Alabama Could Allow the Display of the Ten Commandments On Public Land
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by Causes | 11.3.18
What the Referendum Does
Amendment 1 would amend the Alabama Constitution to authorize the display of the Ten Commandments on public property, including in public schools. The Ten Commandments would be required to be displayed “in a manner that complies with constitutional requirements,” including being mixed with historical or educational items.
This measure also adds three statements about religious rights to the state constitution:
- "Every person shall be at liberty to worship God according to the dictates of his or her own conscience”;
- "No person shall be compelled to attend, or, against his or her consent, to contribute to the erection or support of any place of religious worship, or to pay tithes, taxes, or other rates for the support of any minister of the gospel”; and
- "The civil and political rights, privileges, and capacities of no person shall be diminished or enlarged on account of his or her religious belief”.
The measure also contains a provision preventing the use of public funds to defend this amendment in court.
The Ten Commandments have played a significant role in shaping the foundation of our society and it shouldn’t be considered a violation of the separation of church and state to display the Ten Commandments on public land in a historical or educational context.
The Ten Commandments’ proper place is in houses of worship, not on public property. This is ultimately just setting entities up for lawsuits that result in the removal of the Ten Commandments if their purpose is found to have been religious..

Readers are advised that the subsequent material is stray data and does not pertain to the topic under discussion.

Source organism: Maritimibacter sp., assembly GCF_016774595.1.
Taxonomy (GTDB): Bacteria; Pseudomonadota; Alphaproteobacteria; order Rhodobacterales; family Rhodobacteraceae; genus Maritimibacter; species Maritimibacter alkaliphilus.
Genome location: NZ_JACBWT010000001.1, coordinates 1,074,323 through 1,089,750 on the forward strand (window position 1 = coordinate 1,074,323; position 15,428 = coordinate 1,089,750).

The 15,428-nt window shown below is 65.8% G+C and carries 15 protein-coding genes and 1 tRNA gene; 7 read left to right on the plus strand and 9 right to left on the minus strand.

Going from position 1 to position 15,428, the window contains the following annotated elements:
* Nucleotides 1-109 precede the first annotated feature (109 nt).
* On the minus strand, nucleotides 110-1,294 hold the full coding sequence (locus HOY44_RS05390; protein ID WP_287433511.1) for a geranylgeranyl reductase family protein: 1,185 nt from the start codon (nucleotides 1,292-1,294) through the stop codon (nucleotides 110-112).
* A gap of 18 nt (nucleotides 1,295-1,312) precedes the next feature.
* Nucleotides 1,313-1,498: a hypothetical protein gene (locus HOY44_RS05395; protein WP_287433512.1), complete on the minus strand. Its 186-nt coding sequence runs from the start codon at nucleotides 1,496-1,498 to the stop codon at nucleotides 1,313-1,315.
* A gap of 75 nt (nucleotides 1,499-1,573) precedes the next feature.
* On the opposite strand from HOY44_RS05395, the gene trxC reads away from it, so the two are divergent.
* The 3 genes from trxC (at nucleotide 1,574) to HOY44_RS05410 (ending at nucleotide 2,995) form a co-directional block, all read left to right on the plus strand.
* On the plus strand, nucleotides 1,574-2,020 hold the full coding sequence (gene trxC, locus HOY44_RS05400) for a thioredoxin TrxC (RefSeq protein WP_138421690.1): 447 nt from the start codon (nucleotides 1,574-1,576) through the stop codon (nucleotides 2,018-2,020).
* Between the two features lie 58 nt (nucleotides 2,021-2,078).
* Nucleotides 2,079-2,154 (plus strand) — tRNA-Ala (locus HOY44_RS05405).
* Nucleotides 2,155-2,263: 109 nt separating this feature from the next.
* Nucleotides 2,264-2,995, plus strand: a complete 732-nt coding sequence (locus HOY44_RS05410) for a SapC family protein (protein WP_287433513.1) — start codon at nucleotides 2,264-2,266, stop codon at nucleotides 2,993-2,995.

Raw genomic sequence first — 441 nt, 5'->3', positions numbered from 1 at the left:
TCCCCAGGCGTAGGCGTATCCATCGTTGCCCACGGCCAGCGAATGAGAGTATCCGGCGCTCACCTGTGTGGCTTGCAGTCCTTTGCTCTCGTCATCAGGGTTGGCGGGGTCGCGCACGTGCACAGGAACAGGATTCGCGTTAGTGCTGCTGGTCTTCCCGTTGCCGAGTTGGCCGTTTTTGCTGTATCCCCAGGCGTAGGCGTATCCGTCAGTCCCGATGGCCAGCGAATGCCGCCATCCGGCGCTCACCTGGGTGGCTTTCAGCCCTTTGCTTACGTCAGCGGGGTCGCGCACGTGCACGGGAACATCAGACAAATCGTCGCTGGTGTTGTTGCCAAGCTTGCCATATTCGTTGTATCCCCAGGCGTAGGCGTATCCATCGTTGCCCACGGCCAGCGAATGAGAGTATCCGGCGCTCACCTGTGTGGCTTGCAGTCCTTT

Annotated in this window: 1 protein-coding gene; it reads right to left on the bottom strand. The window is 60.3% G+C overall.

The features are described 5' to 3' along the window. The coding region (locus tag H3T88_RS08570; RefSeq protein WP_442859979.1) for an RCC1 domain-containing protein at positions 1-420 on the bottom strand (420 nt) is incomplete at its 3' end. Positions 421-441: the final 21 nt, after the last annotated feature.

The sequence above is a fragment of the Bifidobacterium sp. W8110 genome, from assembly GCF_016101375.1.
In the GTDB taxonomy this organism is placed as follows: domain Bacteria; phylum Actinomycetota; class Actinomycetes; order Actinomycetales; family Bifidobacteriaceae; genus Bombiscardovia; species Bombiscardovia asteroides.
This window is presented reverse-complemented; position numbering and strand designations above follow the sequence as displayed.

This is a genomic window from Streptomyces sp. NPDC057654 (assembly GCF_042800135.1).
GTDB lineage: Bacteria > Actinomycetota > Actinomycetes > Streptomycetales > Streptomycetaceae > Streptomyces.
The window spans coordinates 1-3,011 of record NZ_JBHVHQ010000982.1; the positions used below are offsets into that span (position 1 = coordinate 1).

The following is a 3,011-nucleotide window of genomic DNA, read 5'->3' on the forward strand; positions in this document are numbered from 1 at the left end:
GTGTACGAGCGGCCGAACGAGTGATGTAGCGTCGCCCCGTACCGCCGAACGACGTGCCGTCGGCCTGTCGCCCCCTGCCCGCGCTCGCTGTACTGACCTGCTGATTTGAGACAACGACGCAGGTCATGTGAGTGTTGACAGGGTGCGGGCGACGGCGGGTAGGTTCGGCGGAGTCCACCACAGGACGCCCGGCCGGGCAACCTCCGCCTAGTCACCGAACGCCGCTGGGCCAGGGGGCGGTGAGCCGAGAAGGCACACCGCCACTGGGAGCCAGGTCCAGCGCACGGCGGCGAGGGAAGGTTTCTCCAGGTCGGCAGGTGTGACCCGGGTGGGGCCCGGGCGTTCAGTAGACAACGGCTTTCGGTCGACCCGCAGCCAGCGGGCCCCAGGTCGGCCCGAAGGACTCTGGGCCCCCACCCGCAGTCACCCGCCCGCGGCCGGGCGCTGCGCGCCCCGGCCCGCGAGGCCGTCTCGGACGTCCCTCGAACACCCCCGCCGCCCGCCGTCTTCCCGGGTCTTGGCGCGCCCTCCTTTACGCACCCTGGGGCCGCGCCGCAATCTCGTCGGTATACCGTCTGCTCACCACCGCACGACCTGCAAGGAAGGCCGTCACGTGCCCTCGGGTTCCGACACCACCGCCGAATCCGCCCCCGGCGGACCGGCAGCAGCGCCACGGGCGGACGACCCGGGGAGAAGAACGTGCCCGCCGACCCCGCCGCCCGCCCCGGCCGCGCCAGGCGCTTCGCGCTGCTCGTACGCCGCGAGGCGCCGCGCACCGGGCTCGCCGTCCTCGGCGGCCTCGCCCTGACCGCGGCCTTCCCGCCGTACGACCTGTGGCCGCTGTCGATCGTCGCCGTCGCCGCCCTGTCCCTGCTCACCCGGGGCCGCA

The Ten Commandments Amendment PAC, chaired by Roy Moore’s former chief strategic Dean Young, is leading the campaign in support of Amendment 1. Dean Young argues that Alabamians want to acknowledge God:
"Do the people of Alabama want to acknowledge God, the God of the Old and New Testament, the Christian God? Do we want to acknowledge the God that our nation was founded upon? Alabamians will vote, they will reckon on that day with God how they vote on this, that's how serious this is. Either we stand for God or we won't."
Gubernatorial candidate Scott Dawson (R) adds that the Ten Commandments have shaped society, and should have a place in contemporary culture:
"We should have more faith in our communities, and the Ten Commandments has so shaped the foundation of our society, that it's a shame that we almost ban it. I'm willing to let it defend itself and have its place alongside our culture. I am a proponent of this amendment and I think it will pass overwhelmingly. We have to go back on the foundations of our country and understand there is a freedom of religion, not freedom from religion. The Ten Commandments are influential in everyday life."
Americans United for Separation of Church and State and the Alabama ACLU oppose Amendment 1. Randall Marshall, executive director of the Alabama ACLU, argues that this measure sets entities up to be sued for violating the Constitution:
“This is feel-good legislation that merely sets up entities to be sued if they display the Ten Commandments. The fact of the matter is, if the purpose of the display of the Ten Commandments is religious, it’s going to be unconstitutional.”
Americans United for Separation of Church and State’s spokesman, Rob Boston, adds that the Ten Commandments are not accepted by all Americans, and their proper place is in houses of worship:
"The Ten Commandments are a religious code of behavior that some, but not all, Americans accept. The proper place for them to be displayed is in our nation's houses of worship. [A Ten Commandments display inside a public venue creates] two classes of citizens: those who accept and venerate the commandments are insiders whose views are embraced by the government. Everyone else is a second-class citizen."
Amendment 1 made it to the ballot after the Alabama legislature approved it on mostly party-line votes of 23-3 in the Senate and 66-19 in the House.
Summary by Lorelei Yang
(Photo Credit: iStockphoto.com / kickstand)
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